Whatever the outcome of the feasibility study, whether go with hand operated, diesel/petrol, wind, solar power, the full solution requires supporting infrastructure not just dumping technology on the ground. But with 1 million "engineer" things produced, there should be supporting infrastructure. {Another project of interest at the time was the plywood hexayurt, the EWB's constructing it looked like a keystone cops comedy group. Admittedly it was a training exercise, but really needed someone with more experience to supervise and guide how it should be done. They were lucky nobody got hurt.}

In previous articles I have divided the world into 5 km diameter cells: such cells are convenient as limited of view at ground level is approximately 5 km and average walking speed is also 5 km/h. If the world land area was to be divided, then the current population could supply around 1000 people to each cell.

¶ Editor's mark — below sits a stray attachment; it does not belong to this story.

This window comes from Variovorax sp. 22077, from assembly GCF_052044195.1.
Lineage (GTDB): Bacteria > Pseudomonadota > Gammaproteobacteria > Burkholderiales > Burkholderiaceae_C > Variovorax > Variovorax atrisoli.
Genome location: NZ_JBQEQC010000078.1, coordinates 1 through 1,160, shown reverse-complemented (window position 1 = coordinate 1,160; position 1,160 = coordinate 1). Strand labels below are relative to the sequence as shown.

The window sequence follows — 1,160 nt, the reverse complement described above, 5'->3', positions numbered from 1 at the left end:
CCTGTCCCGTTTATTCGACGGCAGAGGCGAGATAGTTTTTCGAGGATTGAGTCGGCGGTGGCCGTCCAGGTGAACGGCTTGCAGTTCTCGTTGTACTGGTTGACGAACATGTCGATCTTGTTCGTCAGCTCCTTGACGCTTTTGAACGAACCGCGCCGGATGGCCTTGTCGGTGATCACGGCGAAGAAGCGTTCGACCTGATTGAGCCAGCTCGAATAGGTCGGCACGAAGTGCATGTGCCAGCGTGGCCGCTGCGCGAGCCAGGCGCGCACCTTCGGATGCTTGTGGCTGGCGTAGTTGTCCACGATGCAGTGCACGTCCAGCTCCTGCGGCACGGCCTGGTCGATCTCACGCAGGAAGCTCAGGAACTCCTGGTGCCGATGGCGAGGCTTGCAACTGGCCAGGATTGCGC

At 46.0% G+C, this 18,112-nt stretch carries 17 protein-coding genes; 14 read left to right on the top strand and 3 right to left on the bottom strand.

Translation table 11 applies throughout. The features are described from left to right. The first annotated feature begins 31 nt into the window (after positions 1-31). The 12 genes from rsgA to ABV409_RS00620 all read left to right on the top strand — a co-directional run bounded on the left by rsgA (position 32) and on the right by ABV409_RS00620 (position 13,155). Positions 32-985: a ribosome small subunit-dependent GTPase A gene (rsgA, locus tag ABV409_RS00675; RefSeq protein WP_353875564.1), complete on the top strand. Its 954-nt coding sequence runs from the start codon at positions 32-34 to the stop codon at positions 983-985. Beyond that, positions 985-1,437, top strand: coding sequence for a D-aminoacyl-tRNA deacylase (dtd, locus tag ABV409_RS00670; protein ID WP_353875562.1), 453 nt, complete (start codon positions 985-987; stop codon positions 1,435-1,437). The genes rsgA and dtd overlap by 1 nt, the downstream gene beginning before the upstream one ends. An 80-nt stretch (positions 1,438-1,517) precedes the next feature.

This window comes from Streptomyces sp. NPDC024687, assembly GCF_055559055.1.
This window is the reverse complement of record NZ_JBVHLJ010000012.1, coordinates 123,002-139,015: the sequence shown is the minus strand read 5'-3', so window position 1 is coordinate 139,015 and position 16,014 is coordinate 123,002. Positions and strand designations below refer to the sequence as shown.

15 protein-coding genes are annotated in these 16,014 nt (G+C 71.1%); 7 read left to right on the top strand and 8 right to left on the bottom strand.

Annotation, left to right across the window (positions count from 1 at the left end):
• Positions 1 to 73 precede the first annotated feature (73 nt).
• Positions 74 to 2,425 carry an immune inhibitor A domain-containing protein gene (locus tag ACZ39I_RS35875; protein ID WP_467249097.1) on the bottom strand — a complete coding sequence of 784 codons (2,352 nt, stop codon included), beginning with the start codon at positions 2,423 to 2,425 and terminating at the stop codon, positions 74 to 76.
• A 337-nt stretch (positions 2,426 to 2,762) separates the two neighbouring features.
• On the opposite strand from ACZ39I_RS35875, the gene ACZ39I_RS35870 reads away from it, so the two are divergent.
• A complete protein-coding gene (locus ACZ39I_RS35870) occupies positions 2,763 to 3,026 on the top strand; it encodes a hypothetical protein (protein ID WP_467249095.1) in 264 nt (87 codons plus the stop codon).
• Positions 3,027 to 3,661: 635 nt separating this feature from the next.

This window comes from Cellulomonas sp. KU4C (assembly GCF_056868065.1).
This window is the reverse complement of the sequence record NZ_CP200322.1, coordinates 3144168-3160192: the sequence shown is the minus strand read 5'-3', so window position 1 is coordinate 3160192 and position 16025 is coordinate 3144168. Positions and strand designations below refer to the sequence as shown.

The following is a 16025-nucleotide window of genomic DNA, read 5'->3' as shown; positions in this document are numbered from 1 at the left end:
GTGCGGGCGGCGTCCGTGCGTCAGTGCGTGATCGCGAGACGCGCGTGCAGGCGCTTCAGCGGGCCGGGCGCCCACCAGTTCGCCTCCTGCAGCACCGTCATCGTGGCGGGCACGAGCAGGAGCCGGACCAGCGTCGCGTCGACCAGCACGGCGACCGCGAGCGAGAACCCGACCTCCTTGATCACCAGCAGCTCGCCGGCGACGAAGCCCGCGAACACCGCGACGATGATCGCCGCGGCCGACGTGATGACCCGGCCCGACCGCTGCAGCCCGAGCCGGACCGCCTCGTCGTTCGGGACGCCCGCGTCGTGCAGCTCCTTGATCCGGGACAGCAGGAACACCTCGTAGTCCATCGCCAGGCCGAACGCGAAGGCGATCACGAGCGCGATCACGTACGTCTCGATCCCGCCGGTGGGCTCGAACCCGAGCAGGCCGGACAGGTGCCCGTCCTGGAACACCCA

Furthermore if take a square 1 km in size, and create a central hub 500m x 500m, then in the surrounding ring can fit over 5000 single storey dwellings suitable for 1 person. A dwelling suitable for one person, is also suitable for a couple, and a baby. If increase the dwellings to 2 storey, then can increase the population to 20,000 persons. With multistorey dwellings and changes to block sizes can achieve the maximum densities of 100,000 persons per square kilometre. However sticking with the single storey dwellings (5m x 5m), on blocks 9m x 9m, with roads 9m wide. The dwelling can be reduced to the size of a caravan with two vehicles either side.